The most natural and parsimonious explanation for the fact that girls “are encouraged for being tough and aggressive” is that, consistent with the loosening of female gender restrictions across the board, these qualities are no longer regarded as unfeminine.

        The feminist explanation, besides failing Occam’s Razor, lead to the bizarre conclusion that the value of femininity has fallen in the west over the past century, just as the value of women has increased. Not only is femininity less valued here than it was a hundred years ago, but it’s less valued here than, say, in India, where both sexes remain confined to their roles.

      • …there is a lot of prejudice against men who are (perceived to be) unmasculine without their being (perceived to be) feminine.

        Do you have any examples, hypothetical or otherwise, of how this might play out?

        For example, consider the stereotypical nerd, viewed as gauche, weedy, and unsuccessful with women. These are unmasculine qualities, but they aren’t feminine.

        • consider the stereotypical nerd, viewed as gauche, weedy, and unsuccessful with women. These are unmasculine qualities, but they aren’t feminine.

          Maybe you haven’t met their female counterparts. Heterosexual women, usually intelligent, well-read, and often into video or board games (and probably cats and feminism), not athletic or in any other way deemed unfeminine or even masculine, but not successful with boys or men. I know more of those women than not. That’s not a valid comparison.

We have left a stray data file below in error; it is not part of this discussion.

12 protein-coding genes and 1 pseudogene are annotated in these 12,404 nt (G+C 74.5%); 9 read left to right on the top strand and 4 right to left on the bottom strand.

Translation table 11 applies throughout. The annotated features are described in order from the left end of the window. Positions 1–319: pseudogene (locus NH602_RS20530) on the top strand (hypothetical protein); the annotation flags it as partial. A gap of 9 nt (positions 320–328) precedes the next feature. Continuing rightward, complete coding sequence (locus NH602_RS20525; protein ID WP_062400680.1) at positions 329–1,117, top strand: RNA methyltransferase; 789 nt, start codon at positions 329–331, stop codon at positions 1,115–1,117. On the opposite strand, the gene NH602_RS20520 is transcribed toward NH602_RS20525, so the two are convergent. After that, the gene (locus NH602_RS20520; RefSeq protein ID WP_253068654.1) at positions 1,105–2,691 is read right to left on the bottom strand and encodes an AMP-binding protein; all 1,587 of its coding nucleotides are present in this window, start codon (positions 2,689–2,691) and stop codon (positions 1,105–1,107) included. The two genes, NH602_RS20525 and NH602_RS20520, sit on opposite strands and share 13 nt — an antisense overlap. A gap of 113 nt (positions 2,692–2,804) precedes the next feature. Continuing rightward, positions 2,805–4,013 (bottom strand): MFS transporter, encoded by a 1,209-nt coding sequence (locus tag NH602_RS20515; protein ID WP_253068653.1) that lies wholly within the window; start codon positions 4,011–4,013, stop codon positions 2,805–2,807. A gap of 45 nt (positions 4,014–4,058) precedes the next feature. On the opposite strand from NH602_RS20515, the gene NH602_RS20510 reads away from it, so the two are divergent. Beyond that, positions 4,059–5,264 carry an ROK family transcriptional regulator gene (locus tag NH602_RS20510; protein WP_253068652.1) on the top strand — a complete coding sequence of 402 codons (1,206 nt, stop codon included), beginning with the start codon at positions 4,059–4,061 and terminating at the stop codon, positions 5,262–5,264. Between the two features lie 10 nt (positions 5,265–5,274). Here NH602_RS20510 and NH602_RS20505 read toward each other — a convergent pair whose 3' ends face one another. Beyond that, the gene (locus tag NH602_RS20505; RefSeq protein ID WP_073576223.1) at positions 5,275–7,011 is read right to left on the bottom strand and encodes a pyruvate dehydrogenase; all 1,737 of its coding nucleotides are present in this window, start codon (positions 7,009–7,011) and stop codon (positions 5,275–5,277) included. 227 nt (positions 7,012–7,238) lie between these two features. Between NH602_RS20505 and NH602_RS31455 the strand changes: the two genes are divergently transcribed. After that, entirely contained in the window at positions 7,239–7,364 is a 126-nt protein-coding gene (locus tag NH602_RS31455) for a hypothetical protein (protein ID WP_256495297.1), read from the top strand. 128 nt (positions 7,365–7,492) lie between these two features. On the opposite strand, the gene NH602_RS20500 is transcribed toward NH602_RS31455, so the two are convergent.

• Young girls who are athletic and considered “tomboys” by their family and friends are not looked down upon, but are encouraged for being tough and aggressive.
        Actually I have to disagree with this part. Growing up I saw plenty of girls who were “tomboys” being told that they should not be aggressive and tough because “girls aren’t supposed to act like that”.

        And just as the boys who prefer dolls over toy cars and cooking over sports the problem isn’t that one (the traditional ideals of femininity and masculinity) is valued and other is not the problem is that as soon as a child’s gender is determined they are forced into a gender mold and ANY deviation from it is looked down upon.

        A man that doesn’t have a wild sex life with multiple women (yes women because other wise he is not a “real man”)? Something must be wrong with him. Men are supposed to be hypersexual beasts full of sexual experience to guide inexperience women.

        A woman that does have a wild sex life with multiple men (yes because other wise she is not a “real woman”)? Something must be wrong with her. Women are supposed to be delicate with no sexual experience waiting to be guided by experienced men.